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Newkirk v. Miller International, Inc.

United States District Court, D. Colorado

September 30, 2019




         The matter before me is Defendant Miller International, Inc.’s Motion for Summary Judgment [#35], [1] filed August 2, 2019. I grant the motion and dismiss the claims of the plaintiff with prejudice.


         I have jurisdiction over this matter pursuant to 28 U.S.C. § 1331 (federal question).


         Summary judgment is proper when there is no genuine issue as to any material fact and the movant is entitled to judgment as a matter of law. Fed.R.Civ.P. 56(a); Celotex Corp. v. Catrett, 477 U.S. 317, 322, 106 S.Ct. 2548, 2552, 91 L.Ed.2d 265 (1986). A dispute is “genuine” if the issue could be resolved in favor of either party. Matsushita Electric Industrial Co., Ltd. v. Zenith Radio Corp., 475 U.S. 574, 586, 106 S.Ct. 1348, 1356, 89 L.Ed.2d 538 (1986); Farthing v. City of Shawnee, 39 F.3d 1131, 1135 (10th Cir. 1994). A fact is “material” if it might reasonably affect the outcome of the case. Anderson v. Liberty Lobby, Inc., 477 U.S. 242, 248, 106 S.Ct. 2505, 2510, 91 L.Ed.2d 202 (1986); Farthing, 39 F.3d at 1134.

         A party who does not have the burden of proof at trial must show the absence of a genuine fact issue. Concrete Works, Inc. v. City & County of Denver, 36 F.3d 1513, 1517 (10th Cir. 1994), cert. denied, 115 S.Ct. 1315 (1995). Once the motion has been properly supported, the burden shifts to the nonmovant to show, by tendering depositions, affidavits, and other competent evidence, that summary judgment is not proper. Concrete Works, 36 F.3d at 1518. All the evidence must be viewed in the light most favorable to the party opposing the motion. Simms v. Oklahoma ex rel Department of Mental Health and Substance Abuse Services, 165 F.3d 1321, 1326 (10th Cir.), cert. denied, 120 S.Ct. 53 (1999). However, conclusory statements and testimony based merely on conjecture or subjective belief are not competent summary judgment evidence. Rice v. United States, 166 F.3d 1088, 1092 (10th Cir.), cert. denied, 120 S.Ct. 334 (1999).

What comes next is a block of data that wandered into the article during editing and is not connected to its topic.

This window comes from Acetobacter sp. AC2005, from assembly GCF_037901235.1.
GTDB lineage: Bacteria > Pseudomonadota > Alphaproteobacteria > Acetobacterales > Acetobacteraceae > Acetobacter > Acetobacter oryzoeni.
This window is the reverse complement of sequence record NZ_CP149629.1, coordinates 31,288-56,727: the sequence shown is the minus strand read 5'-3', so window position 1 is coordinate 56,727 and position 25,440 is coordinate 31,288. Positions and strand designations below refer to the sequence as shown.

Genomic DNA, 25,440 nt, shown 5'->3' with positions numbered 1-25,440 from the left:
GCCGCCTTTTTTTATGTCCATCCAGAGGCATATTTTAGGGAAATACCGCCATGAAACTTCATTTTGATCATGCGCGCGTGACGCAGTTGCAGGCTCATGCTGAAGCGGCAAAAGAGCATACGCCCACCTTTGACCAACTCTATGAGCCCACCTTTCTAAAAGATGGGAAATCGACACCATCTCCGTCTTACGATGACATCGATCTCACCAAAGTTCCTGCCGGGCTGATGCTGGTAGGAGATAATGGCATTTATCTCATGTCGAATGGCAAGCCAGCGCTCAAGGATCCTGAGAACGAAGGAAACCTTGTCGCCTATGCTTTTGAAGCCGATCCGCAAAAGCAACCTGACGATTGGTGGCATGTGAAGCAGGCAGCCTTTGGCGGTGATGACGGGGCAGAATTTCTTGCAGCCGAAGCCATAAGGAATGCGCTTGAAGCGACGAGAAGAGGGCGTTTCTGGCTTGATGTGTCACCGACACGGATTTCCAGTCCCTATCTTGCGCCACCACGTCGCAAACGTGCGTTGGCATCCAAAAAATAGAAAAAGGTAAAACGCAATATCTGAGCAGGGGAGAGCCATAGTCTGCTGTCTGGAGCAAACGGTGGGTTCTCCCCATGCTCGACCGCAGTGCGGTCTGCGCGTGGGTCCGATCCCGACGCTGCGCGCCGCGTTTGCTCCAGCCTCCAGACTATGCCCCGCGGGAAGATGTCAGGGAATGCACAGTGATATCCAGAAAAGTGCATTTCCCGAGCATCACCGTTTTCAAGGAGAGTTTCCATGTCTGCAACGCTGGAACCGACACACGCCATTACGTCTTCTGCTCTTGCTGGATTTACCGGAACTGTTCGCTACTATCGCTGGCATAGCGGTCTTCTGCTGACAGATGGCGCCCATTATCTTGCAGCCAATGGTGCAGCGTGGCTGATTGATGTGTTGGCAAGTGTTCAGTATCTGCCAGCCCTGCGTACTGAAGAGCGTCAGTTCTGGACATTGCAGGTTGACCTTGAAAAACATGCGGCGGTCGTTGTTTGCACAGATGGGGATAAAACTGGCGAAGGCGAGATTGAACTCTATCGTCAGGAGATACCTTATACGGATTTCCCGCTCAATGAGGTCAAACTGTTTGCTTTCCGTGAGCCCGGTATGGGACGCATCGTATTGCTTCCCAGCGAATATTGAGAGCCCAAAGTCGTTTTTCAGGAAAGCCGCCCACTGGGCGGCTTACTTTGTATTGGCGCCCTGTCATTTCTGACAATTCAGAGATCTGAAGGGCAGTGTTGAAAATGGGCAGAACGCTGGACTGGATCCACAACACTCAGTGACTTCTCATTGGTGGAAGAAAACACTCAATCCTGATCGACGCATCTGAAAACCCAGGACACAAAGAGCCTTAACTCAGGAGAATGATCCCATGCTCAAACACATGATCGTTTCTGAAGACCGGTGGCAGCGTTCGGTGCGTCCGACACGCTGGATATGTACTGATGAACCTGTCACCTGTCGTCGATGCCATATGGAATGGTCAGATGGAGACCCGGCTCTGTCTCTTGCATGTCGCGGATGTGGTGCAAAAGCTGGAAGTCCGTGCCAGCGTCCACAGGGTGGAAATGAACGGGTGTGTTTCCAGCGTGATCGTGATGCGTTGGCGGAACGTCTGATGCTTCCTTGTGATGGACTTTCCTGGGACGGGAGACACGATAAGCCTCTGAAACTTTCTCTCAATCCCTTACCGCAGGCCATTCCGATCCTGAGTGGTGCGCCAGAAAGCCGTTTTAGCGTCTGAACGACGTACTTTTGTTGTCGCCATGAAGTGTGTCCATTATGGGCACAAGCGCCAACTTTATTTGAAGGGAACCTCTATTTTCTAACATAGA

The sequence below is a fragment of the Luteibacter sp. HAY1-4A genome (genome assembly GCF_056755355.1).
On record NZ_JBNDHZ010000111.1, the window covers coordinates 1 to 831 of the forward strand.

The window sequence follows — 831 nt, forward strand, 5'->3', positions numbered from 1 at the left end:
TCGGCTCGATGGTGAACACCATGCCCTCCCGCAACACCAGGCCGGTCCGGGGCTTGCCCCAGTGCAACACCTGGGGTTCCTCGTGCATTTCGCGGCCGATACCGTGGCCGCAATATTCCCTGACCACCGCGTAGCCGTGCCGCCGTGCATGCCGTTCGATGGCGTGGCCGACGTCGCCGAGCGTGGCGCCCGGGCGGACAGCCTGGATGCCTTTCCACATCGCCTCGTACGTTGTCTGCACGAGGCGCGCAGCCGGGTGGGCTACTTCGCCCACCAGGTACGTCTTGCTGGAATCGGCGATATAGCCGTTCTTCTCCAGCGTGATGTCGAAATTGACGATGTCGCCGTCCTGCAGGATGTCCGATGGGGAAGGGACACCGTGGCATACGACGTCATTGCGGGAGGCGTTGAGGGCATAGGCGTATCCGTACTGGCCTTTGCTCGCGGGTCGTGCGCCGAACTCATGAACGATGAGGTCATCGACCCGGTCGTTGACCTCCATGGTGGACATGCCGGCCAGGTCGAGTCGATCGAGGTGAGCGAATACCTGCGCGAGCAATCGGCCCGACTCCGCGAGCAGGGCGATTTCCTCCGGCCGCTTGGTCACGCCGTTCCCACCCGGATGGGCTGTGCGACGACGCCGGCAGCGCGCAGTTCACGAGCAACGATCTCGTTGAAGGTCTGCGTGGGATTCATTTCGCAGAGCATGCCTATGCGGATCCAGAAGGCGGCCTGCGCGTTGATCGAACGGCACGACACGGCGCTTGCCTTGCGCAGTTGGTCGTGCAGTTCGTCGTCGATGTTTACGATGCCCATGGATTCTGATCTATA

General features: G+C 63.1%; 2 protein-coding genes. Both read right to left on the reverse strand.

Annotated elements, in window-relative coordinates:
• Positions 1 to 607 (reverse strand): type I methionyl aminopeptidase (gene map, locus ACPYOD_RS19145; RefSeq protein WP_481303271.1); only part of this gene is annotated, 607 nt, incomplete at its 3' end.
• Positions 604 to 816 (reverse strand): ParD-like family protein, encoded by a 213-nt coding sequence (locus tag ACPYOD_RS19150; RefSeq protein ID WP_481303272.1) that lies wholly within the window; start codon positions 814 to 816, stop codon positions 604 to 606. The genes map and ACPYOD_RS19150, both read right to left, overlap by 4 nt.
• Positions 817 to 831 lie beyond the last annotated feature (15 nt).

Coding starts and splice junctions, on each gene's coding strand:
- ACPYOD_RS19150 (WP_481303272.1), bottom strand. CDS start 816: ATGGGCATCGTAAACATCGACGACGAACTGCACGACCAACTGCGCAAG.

III. ANALYSIS

         Plaintiff, Brenda Van Newkirk, worked as a sales representative for defendant, Miller International, Inc. (“Miller”), for 30 years.[2] It is undisputed that plaintiff was a good and loyal employee. However, beginning in 2015, Miller’s sales began to decline steadily, and the company began to look for ways to restructure various departments to save costs.

         As part of this effort, in mid-2017, the company restructured its sales territories. Of the eleven sales positions then existing, Miller made the decision to eliminate three, including the position held by Ms. Van Newkirk. Miller asserts that Ms. Van Newkirk’s territory was selected for restructuring because it was the smallest of the company’s sales territories and thus the easiest to redistribute to other sales representatives in geographically adjacent areas without greatly impacting their travel requirements. Ms. Van Newkirk was notified of this decision on July 10, 2017, and terminated the following day. Her territory was redistributed to three other sales representatives, two of whom were under 40 years old. At the time of her termination, Ms. Van Newkirk was 69 years old.

         In this lawsuit, Ms. Van Newkirk brings claims of discrimination and retaliation under the Age Discrimination in Employment Act (“ADEA”), 29 U.S.C. §§ 621 et seq. Construing all the facts in the light most favorable to her, however, Ms. Van Newkirk has not presented a genuine dispute of material fact suitable for determination by a jury as to either of these claims. Thus, Miller’s motion for summary judgment must be granted.

         With respect to Ms. Van Newkirk’s discrimination claim, I will assume arguendo she can establish a prima facie case of age discrimination.[3] See Jones v. Oklahoma City Public Schools, 617 F.3d 1273, 1278 (10th Cir. 2010) (“This circuit has long held that plaintiffs may use the McDonnell Douglas [Corp. v. Green, 411 U.S. 792, 93 S.Ct. 1817, 36 L.Ed.2d 668 (1973)] three-step analysis to prove age discrimination under the ADEA.”).[4] Nevertheless, Miller has articulated a legitimate, nondiscriminatory reason for its employment decision: that Ms. Van Newkirk’s position was eliminated as part of a restructuring of the sales force in an effort to save costs in an environment of steadily declining revenues. See, e.g., DeMarco v. CooperVision, Inc., 369 Fed.Appx. 254, 255=56 (2nd Cir. March 12, 2010); Thompson v. Genentech, Inc., 280 Fed.Appx. 613, 163 (9th Cir. May 28, 2008); Rogers v. Board of County Commissioners of Leavenworth County, Kansas, 2015 WL 7295448 at 5 (D. Kan. Nov. 18, 2015). The burden of proof thus shifts back to Ms. Van Newkirk to demonstrate this explanation is pretextual. Tabor v. Hilti, Inc., 703 F.3d 1206, 1208 (10th Cir. 2013).